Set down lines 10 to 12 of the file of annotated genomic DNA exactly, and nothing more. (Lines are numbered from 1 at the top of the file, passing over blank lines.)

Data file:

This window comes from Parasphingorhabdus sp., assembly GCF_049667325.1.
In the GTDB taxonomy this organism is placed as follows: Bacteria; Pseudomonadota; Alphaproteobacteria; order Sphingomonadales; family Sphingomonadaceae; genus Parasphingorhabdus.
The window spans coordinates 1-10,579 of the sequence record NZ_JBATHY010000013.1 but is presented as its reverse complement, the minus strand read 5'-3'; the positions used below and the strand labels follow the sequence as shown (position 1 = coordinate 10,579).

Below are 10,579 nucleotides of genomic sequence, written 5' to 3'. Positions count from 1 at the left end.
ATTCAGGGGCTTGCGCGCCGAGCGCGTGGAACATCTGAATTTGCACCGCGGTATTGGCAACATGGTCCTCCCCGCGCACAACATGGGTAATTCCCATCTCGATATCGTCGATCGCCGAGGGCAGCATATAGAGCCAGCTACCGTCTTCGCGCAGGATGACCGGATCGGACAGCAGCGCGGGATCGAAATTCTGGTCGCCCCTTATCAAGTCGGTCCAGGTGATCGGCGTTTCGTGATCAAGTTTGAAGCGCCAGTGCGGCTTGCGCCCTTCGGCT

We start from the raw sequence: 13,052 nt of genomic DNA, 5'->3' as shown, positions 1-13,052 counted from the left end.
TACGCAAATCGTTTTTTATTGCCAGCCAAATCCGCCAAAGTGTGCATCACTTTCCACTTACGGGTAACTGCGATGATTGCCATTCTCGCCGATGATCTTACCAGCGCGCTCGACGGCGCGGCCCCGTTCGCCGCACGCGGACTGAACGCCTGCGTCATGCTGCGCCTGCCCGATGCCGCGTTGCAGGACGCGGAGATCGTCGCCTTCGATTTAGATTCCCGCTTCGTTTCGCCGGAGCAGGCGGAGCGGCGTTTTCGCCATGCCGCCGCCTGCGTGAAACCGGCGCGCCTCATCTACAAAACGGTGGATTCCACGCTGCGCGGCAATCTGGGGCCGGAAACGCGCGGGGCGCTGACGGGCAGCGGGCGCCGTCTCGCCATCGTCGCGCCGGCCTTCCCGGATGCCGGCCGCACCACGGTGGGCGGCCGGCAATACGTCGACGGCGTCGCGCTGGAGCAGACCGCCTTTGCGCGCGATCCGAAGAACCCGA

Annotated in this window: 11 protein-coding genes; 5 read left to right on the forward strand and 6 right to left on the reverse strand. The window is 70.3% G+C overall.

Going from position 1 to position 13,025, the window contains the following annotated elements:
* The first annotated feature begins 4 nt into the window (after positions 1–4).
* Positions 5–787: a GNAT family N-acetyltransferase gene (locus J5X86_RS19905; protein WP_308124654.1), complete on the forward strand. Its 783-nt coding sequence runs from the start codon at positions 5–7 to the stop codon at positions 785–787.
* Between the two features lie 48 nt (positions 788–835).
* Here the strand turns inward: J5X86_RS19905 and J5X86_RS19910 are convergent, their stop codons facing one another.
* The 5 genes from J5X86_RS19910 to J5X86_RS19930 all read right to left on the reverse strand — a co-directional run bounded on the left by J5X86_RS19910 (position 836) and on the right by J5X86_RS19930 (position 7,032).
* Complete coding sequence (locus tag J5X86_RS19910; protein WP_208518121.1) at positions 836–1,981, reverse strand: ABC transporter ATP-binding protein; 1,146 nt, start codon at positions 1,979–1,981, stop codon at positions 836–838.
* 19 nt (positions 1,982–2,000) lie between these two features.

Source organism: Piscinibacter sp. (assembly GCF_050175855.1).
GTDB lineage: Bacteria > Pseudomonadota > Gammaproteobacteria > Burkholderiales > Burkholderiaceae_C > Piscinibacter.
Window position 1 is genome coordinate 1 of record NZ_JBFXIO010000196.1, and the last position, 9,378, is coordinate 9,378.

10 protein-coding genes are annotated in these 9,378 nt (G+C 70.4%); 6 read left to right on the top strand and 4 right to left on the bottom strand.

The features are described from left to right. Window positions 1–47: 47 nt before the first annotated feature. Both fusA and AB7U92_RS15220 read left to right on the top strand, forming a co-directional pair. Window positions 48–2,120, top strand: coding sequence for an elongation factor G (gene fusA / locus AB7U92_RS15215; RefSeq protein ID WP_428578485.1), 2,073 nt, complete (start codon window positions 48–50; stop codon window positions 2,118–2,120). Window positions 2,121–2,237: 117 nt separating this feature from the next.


* The first annotated feature begins 4 nt into the window (after positions 1–4).
* Positions 5–787: a GNAT family N-acetyltransferase gene (locus J5X86_RS19905; protein WP_308124654.1), complete on the forward strand. Its 783-nt coding sequence runs from the start codon at positions 5–7 to the stop codon at positions 785–787.
* Between the two features lie 48 nt (positions 788–835).